About the Author: Ambassador-at-Large Melanne Verveer serves as director of the Secretary’s Office of Global Women’s Issues.
Chiang Mai enchants its visitors. In the surprisingly cool mornings, the mist retreats back into the green hills surrounding the valley at the same time that the monks make their morning rounds. Their robes make graceful saffron lines through the streets as the fog slowly lifts. It’s a serene and dignified start to my time in Thailand.
Even in these lush and peaceful surroundings, the violent and ugly effects of human trafficking leave their mark. Among my other stops, I’m here to visit the New Life Center, a shelter for women who have been directly affected by trafficking or sexual violence or who are at risk for exploitation. Many of the young women are from “the hill tribes” of northern Thailand – ethnic minority groups who often live in the more remote regions of the country, and whose relative poverty and isolation make them especially vulnerable to traffickers.
As our van pulls into the compound, we are surrounded by effervescent girls and young women wearing the traditional dress of their different communities. The colors are astonishing, but it’s their smiles – shy, sincere, and full of warmth – that continue to stay with me.
The New Life Center, which receives funding from the State Department, provides a safe and supportive environment for these young women to continue their education, learn English, and learn job skills that will support them after they leave the Center. This is a return trip for me. I first visited the Center in 1996, along with then-First Lady Clinton. The transformation since then is astonishing. The compound is still spotlessly tidy and decorated with cheerful murals, but that feeling of being an acute crisis response center – that feeling of urgency mixed with sadness – has been replaced by an atmosphere of hope and possibility.
Director Karen Smith confirms my impressions: there’s been a marked decrease in hill tribe and Thai girls being trafficking to brothels and bars, she tells me, though vulnerability among the immigrant and refugee Burmese population has increased. There’s also been a disturbing increase in the number of girls who arrive because they’re fleeing sexual violence. Still, the success of the center now means it has more resources to devote to preparing the young women for their future – for higher education and for meaningful careers – rather than only being able to respond to their immediate physical and psychological traumas. In addition to offering counseling, the Center now has extensive vocational classes and even produces radio shows in hill tribe languages that tackle topics such as trafficking, violence, and HIV/AIDS prevention. When I talk with the young women, they proudly show off the handicrafts they’re learning to produce and are eager to show off their skills in English.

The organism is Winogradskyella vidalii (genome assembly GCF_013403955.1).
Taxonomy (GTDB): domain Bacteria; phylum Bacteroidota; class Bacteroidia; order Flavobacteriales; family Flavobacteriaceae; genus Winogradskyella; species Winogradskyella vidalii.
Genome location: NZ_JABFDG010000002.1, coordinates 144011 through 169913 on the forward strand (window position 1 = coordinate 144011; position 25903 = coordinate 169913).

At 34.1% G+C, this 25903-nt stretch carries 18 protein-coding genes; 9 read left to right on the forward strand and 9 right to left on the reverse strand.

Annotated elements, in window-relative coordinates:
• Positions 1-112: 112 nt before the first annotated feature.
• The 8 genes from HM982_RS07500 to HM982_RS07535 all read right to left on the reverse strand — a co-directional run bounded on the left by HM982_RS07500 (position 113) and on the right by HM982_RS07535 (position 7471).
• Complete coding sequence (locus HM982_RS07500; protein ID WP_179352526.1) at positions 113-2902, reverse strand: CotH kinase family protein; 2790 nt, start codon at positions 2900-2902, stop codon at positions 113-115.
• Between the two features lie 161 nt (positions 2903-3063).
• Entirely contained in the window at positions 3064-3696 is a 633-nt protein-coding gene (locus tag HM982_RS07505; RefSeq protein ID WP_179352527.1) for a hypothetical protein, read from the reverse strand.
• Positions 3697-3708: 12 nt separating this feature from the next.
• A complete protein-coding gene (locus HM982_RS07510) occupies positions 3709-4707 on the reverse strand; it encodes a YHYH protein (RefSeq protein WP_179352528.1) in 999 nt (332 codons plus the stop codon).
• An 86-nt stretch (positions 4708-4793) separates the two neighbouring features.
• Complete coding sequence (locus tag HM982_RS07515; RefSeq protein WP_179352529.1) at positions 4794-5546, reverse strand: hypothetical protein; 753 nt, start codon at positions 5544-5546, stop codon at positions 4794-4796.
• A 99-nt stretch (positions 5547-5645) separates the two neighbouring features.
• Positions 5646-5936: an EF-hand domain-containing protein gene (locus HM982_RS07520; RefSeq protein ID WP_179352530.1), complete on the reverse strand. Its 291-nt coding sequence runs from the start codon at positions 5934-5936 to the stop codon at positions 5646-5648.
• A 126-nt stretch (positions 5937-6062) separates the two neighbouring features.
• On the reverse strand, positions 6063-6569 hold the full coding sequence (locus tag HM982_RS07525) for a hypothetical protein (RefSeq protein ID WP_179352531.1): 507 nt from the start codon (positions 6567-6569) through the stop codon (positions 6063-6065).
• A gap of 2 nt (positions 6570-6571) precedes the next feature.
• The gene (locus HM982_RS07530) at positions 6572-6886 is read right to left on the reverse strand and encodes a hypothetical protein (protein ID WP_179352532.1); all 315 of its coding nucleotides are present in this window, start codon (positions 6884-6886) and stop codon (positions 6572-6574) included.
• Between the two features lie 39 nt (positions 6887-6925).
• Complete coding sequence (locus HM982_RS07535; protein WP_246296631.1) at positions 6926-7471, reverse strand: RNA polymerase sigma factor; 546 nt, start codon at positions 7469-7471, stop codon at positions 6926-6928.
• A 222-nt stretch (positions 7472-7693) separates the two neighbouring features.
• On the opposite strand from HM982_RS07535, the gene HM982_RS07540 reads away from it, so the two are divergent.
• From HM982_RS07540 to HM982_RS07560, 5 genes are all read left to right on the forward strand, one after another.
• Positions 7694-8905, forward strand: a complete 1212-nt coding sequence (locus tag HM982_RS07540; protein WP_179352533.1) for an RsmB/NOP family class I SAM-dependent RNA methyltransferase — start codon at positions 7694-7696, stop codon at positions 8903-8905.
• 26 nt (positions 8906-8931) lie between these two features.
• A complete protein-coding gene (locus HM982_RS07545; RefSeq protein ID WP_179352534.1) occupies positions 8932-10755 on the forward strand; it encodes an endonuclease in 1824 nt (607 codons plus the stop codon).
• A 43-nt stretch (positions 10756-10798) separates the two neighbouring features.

The New Life Center is an extraordinary place, and it’s meant a better life for the more than a thousand young women who have spent time here, in addition to the thousands it reaches through its radio program. It’s a small piece of the solution to the international human trafficking problem that’s been done extremely well – but it remains a small piece. We need these types of facilities not only in Thailand and in the region, but throughout the world.
And that’s really what my trip to this region is about. I arrived in Chiang Mai from Malaysia, which is working to address trafficking for both labor and sexual exploitation. From Chiang Mai, I traveled to Bangkok, to join a conference dedicated to the elimination of human trafficking. From Bangkok, I flew to South Korea, to continue discussions on trafficking but also to speak about women’s political, economic, and social empowerment more generally. And from there I went to Japan, to continue with meetings on these issues and to talk with leaders from the Asia-Pacific Economic Cooperation (APEC) about women’s economic inclusion.
These issues are not separable. When women are given the tools to overcome the barriers to their equal economic participation, their vulnerability to trafficking decreases. And when women become economic producers, development of their communities and their countries blossom. Making progress, however, means confronting the practices and the attitudes that prevent women’s rights from being seen as a natural part of the human rights agenda. It means ensuring that women’s dignity is protected and their rights safeguarded. As I travel throughout this extraordinary region, however, and as I look out my window on a bright morning in Chiang Mai, that seems eminently achievable.